More than that, it is an implicit endorsement of the world view spewed out by wankers like David Dein. It says to the authorities - "We'll moan about the Premiership while we're outside it, we'll take the cash and shut up if we ever make it as far as the top flight". As it stands, too many football fans will come up with very good arguments concerning inflated wages and transfer fees, then abandon them all to jump up and down with glee at the first sniff of a rumour regarding Paul Furlong's return to Vicarage Road for £1 million.

Post-Bosman, football clubs cannot expect to survive on transfer fees. They must live within their means. It sounds obvious but it requires a massive re-adjustment for lower division football fans.

At Watford, there have been recent seasons when more money has gone out in wage packets than has come through the turnstiles. Things like that have to stop. If clubs can't afford their wage bills, they will no longer be able to flog their best player to Liverpool to pay the bank manager. The answer? Cut the wage bill. Cut it. CUT IT.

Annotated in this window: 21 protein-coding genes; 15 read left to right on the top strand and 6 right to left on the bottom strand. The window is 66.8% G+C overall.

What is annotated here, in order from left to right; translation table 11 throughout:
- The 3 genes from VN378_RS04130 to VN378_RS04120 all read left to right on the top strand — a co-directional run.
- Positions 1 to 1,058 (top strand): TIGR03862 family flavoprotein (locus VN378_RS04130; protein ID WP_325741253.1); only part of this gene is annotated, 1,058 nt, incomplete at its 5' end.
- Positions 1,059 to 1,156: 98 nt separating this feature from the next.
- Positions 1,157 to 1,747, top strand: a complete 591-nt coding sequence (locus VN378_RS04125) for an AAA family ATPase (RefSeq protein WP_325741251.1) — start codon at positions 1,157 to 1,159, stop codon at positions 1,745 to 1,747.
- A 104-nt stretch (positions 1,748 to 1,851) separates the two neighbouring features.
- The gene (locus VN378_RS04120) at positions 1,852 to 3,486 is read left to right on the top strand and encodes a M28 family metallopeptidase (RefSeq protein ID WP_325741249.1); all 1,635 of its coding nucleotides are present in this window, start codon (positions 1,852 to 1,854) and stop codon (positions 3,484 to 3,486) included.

If that means selling some of your better players because you can't afford their wage demands, so be it. If it means cutting the size of your squad to a more affordable level, so be it. Christ, if it means that some of your players have to go part-time, so be it. These are hard, ruthless choices because these are hard, ruthless times.